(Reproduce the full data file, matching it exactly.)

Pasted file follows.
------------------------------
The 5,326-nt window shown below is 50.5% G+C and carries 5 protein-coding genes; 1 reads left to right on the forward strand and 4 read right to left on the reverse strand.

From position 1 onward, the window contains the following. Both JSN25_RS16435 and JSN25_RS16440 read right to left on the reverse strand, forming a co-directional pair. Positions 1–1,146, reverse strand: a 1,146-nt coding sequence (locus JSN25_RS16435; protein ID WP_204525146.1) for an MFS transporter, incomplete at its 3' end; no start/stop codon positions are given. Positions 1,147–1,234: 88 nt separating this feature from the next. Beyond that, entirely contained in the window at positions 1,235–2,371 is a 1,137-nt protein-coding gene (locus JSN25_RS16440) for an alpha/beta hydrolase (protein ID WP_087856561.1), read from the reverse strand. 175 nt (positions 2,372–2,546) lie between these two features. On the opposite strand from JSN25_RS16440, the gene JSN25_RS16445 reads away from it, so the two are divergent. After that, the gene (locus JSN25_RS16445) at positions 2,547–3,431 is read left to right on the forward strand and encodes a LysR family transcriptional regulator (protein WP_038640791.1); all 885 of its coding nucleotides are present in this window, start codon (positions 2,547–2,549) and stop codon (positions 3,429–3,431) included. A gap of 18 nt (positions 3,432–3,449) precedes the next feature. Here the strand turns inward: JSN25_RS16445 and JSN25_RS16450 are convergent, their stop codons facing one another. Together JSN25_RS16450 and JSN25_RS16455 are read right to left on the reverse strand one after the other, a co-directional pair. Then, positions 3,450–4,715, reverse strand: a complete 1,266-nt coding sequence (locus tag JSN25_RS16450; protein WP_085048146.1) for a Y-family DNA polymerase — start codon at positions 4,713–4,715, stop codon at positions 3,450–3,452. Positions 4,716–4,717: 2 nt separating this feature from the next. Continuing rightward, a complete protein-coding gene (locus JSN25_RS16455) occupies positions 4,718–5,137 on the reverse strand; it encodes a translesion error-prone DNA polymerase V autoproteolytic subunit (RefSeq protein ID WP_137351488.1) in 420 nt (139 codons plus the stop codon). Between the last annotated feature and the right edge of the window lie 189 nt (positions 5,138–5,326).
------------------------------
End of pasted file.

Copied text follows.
The 5,326-nt window shown below is 50.5% G+C and carries 5 protein-coding genes; 1 reads left to right on the forward strand and 4 read right to left on the reverse strand.

From position 1 onward, the window contains the following. Both JSN25_RS16435 and JSN25_RS16440 read right to left on the reverse strand, forming a co-directional pair. Positions 1–1,146, reverse strand: a 1,146-nt coding sequence (locus JSN25_RS16435; protein ID WP_204525146.1) for an MFS transporter, incomplete at its 3' end; no start/stop codon positions are given. Positions 1,147–1,234: 88 nt separating this feature from the next. Beyond that, entirely contained in the window at positions 1,235–2,371 is a 1,137-nt protein-coding gene (locus JSN25_RS16440) for an alpha/beta hydrolase (protein ID WP_087856561.1), read from the reverse strand. 175 nt (positions 2,372–2,546) lie between these two features. On the opposite strand from JSN25_RS16440, the gene JSN25_RS16445 reads away from it, so the two are divergent. After that, the gene (locus JSN25_RS16445) at positions 2,547–3,431 is read left to right on the forward strand and encodes a LysR family transcriptional regulator (protein WP_038640791.1); all 885 of its coding nucleotides are present in this window, start codon (positions 2,547–2,549) and stop codon (positions 3,429–3,431) included. A gap of 18 nt (positions 3,432–3,449) precedes the next feature. Here the strand turns inward: JSN25_RS16445 and JSN25_RS16450 are convergent, their stop codons facing one another. Together JSN25_RS16450 and JSN25_RS16455 are read right to left on the reverse strand one after the other, a co-directional pair. Then, positions 3,450–4,715, reverse strand: a complete 1,266-nt coding sequence (locus tag JSN25_RS16450; protein WP_085048146.1) for a Y-family DNA polymerase — start codon at positions 4,713–4,715, stop codon at positions 3,450–3,452. Positions 4,716–4,717: 2 nt separating this feature from the next. Continuing rightward, a complete protein-coding gene (locus JSN25_RS16455) occupies positions 4,718–5,137 on the reverse strand; it encodes a translesion error-prone DNA polymerase V autoproteolytic subunit (RefSeq protein ID WP_137351488.1) in 420 nt (139 codons plus the stop codon). Between the last annotated feature and the right edge of the window lie 189 nt (positions 5,138–5,326).